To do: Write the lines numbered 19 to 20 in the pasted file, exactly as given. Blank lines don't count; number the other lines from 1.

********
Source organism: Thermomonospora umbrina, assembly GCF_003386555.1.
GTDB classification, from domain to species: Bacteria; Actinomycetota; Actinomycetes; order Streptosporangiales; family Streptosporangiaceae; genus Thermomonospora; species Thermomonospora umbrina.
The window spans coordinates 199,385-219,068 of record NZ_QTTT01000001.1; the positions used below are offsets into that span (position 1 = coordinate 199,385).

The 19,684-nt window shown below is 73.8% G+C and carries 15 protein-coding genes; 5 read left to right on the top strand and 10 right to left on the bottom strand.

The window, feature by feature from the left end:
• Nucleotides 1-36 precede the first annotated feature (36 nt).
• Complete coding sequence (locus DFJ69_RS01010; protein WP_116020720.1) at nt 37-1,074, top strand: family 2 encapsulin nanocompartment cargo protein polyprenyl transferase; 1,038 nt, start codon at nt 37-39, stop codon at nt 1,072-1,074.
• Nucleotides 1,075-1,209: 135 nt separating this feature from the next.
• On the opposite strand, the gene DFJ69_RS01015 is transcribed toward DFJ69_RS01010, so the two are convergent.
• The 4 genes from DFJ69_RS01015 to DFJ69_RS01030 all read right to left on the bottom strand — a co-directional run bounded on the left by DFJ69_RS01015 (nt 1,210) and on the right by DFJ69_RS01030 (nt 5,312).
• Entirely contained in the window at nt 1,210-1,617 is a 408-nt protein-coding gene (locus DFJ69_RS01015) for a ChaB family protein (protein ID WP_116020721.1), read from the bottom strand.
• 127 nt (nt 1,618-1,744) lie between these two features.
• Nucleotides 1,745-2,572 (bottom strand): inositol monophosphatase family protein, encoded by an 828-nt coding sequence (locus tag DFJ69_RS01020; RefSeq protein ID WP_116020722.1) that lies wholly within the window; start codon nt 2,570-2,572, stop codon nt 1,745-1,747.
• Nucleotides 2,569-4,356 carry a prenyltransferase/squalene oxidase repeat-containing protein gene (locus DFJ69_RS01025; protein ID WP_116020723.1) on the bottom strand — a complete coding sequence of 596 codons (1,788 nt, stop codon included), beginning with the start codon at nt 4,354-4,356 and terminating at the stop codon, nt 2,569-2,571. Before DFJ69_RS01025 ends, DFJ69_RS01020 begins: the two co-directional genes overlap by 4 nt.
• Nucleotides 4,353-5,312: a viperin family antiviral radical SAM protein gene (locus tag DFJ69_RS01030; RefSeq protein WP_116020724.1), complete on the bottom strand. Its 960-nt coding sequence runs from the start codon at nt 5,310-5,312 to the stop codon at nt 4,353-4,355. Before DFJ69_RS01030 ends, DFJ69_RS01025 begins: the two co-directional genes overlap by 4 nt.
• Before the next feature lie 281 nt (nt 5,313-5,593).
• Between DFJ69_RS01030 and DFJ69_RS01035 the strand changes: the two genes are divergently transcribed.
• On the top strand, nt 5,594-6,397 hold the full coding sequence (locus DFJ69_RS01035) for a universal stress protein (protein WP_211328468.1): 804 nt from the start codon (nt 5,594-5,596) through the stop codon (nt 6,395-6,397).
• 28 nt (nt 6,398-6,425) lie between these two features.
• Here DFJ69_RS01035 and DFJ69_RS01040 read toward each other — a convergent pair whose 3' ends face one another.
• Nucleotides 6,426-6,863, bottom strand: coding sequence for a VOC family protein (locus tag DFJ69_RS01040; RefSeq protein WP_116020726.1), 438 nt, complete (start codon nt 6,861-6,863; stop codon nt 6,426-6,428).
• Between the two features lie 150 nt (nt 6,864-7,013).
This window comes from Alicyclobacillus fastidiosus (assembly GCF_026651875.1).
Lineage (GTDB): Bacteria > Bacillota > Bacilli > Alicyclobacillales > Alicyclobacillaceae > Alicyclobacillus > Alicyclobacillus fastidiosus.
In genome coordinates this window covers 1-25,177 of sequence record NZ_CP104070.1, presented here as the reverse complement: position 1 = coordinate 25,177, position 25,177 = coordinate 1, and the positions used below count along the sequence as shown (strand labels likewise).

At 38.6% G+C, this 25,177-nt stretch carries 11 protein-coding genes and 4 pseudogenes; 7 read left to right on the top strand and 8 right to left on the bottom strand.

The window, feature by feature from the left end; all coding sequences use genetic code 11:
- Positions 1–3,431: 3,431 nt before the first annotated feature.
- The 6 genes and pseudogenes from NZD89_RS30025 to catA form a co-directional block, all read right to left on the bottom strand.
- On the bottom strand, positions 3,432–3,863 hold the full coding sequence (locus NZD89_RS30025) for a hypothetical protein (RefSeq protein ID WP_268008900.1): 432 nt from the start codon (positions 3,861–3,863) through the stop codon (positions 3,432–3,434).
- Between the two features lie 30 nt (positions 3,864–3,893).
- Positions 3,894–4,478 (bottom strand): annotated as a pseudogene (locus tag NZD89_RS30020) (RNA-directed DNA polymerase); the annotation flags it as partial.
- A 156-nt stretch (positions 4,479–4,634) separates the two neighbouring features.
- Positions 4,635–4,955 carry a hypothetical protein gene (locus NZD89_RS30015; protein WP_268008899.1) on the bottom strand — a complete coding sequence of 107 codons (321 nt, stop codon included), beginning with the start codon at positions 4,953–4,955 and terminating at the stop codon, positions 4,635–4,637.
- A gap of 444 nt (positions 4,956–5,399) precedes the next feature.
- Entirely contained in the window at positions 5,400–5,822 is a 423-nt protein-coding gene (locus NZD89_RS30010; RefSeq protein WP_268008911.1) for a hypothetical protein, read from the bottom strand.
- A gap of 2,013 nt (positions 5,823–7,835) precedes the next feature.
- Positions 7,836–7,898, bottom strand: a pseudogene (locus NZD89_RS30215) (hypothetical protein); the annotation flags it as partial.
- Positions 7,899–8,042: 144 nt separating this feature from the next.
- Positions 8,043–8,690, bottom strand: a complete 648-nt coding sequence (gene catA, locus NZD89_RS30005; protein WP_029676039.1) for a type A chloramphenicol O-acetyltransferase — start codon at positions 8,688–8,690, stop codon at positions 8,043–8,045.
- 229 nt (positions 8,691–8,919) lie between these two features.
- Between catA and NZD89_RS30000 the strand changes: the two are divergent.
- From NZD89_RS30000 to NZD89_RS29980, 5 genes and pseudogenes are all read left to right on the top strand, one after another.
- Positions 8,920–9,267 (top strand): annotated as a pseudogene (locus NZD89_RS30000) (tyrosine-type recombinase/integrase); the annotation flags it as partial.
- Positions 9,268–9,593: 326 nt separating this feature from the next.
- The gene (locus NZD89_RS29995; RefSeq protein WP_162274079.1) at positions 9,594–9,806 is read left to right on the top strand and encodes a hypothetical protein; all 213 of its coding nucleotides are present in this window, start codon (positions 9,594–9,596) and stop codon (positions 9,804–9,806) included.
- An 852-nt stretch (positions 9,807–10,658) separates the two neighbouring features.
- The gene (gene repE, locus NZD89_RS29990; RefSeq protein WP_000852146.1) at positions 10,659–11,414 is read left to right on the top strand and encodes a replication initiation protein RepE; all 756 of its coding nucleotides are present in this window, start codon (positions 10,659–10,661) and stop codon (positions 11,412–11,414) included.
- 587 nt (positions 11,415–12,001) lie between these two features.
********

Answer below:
• 28 nt (nt 6,398-6,425) lie between these two features.
• Here DFJ69_RS01035 and DFJ69_RS01040 read toward each other — a convergent pair whose 3' ends face one another.